Everyone kept feeling a sense of awe; and many wonders and signs were taking place through the apostles. And all those who had believed were together and had all things in common; and they began selling their property and possessions and were sharing them with all, as anyone might have need. Day by day continuing with one mind in the temple, and breaking bread from house to house, they were taking their meals together with gladness and sincerity of heart, praising God and having favor with all the people. And the Lord was adding to their number day by day those who were being saved. [Acts 2:43-47]
Rather than pure numbers, the healthy church is concerned about character - a character reflected in the embodiment of Jesus in the power of the Holy Spirit. Indeed, it would seem that the concern of the human members of the church described in Acts was to draw closer to Christ in worship and service. This was the work of the Spirit in each member's life. Numbers was the "Lords" concern, not theirs. What 'role' do numbers play then? If Luke mentions numbers, there must be a reason; even if they are not the central concern...
Here is a possible answer: numbers represent the fulfilling of need. The organization that is "increasing" in numbers is fulfilling a need; the organization that is decreasing, is missing the need. This 'need' can be filled in a holy fashion, or in an unholy fashion, resulting in either increase or decrease. In some churches, numbers can increase due to personality-driven leadership, entertainment-oriented ministries and comfort-focused facilities. The focus of this church is not Christ then, but self - yet the numbers increase - because the easiest thing for any organization to do is to appease the self. So numbers can't be the sole indicator of church health. The measure has to be something else.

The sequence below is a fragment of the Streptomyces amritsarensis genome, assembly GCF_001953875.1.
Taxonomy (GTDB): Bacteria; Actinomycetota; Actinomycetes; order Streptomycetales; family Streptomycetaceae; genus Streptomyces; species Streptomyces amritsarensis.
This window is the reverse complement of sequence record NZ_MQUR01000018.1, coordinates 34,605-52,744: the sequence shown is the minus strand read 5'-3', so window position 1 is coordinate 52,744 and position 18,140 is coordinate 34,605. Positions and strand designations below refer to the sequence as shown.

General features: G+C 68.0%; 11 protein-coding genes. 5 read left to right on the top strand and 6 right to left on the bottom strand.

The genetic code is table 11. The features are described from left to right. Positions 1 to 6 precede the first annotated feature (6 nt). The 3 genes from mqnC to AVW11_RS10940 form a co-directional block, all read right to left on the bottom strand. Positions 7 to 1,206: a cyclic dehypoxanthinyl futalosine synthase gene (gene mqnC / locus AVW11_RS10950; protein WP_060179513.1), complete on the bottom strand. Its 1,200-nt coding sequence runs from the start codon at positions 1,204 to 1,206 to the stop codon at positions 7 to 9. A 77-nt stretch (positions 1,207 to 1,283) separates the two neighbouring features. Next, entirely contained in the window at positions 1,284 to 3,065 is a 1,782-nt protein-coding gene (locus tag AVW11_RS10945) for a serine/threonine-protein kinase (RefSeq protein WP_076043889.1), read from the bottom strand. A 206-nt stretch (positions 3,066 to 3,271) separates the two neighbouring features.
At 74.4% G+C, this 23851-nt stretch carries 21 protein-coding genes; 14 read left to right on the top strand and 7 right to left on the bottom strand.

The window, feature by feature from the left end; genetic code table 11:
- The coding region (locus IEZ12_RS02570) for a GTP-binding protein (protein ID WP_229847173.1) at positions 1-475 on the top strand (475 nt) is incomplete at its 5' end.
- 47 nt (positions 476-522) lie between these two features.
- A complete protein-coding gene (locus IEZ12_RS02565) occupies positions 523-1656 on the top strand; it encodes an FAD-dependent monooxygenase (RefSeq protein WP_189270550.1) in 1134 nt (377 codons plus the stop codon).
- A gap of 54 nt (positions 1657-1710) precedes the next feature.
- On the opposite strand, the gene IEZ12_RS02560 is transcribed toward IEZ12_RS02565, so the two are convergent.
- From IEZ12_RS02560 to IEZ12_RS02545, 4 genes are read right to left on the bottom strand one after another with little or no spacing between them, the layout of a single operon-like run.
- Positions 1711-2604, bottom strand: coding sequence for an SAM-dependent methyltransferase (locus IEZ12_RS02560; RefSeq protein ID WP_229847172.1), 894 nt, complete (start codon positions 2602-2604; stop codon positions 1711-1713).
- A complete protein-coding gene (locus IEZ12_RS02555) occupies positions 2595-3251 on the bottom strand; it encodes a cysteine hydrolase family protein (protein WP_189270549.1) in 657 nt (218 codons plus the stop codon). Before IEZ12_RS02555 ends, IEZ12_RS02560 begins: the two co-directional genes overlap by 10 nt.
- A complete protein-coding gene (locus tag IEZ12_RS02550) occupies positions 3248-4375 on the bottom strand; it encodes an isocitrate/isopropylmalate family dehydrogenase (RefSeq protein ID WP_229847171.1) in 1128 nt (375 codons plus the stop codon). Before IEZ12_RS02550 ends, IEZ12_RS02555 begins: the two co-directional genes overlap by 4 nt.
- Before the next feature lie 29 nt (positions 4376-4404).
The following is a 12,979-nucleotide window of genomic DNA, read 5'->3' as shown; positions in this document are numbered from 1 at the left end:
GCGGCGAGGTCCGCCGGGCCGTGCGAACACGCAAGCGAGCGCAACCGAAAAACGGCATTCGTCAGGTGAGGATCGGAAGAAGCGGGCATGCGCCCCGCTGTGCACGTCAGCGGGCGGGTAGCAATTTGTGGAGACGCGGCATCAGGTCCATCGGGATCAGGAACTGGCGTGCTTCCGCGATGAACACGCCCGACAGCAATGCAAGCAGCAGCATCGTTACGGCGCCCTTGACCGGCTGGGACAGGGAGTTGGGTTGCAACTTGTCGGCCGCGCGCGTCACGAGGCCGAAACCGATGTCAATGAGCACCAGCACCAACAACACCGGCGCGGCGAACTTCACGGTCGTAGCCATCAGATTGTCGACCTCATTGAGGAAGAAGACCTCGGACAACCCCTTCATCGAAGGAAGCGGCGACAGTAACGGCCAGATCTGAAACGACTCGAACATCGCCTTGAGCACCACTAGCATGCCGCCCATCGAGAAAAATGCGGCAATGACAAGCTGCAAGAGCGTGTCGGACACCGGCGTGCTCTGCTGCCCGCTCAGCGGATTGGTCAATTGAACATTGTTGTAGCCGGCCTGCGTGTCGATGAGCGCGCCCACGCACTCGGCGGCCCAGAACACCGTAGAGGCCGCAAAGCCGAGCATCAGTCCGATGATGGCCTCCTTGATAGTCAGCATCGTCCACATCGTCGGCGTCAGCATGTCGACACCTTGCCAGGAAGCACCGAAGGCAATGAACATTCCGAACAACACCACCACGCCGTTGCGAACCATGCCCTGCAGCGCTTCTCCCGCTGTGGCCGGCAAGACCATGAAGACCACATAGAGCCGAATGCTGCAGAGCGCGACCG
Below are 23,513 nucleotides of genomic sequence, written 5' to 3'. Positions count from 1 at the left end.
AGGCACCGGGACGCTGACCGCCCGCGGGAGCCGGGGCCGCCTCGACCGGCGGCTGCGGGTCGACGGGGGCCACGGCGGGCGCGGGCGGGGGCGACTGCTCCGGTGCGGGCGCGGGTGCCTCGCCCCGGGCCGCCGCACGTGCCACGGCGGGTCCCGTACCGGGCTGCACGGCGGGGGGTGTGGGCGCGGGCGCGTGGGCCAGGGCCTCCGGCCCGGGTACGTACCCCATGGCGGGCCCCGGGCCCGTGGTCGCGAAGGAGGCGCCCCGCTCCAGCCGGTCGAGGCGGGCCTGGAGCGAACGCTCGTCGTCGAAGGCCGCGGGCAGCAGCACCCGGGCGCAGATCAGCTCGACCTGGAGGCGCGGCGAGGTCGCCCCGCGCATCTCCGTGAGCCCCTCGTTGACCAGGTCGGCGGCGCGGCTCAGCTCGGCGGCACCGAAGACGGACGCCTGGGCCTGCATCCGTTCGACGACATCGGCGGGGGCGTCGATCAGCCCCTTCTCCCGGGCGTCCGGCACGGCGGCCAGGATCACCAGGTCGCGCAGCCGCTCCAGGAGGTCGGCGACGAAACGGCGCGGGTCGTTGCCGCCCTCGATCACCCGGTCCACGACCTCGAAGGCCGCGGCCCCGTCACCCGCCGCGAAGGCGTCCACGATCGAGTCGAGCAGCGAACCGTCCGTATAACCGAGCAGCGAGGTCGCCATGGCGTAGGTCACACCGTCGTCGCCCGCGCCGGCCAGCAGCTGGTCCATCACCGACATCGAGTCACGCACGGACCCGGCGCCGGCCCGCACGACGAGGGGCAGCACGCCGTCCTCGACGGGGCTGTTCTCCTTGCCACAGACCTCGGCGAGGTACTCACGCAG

Rather than numbers, the key to church health would seem to be 'character transformation'. Do the persons who make the church have transformed character? Together, do these people exhibit a community character that could be described as "like Jesus"? The addition of 'numbers' then becomes the responsibility of the Lord (Acts 2:47). The joy of the church then must come from the presence of the Spirit in the transformed character of the people of God. The Western - and particularly the American - church must change its understanding of the function of numbers and the reason the church exists. Indeed, the most satisfied self is ultimately not the comfort-driven self, but the self-in-Jesus.
Small, then, can be beautiful. A church whose members seek self-transformation in Jesus find 'solace' not in creature comfort, but in the cross. Church health then is reflected in a luminous character, imbued by the Spirit in the image of Christ. This luminosity draws hurting people in - some stay and are transformed, and yet some do not stay, finding the cost to self to be too high. Yet growth is present, first in character, then in presence. The healthy church will go through cycles of numerical growth and decline, but will always have a tremendous sense of character in the Spirit due to the abundant presence of love.
In the future, the church will focus on character transformation. The congregations of believers will vary in size, but due to outside pressures, will most likely be small. Rather than focusing on large rolls and big budgets, the church of the future will be smaller, more mobile and will be enclaves of the character of Jesus. Traditional or contemporary, believer or seeker sensitive, emerging or cowboy - those facets will not matter to the church in the future. The question will be - how do you embody Jesus?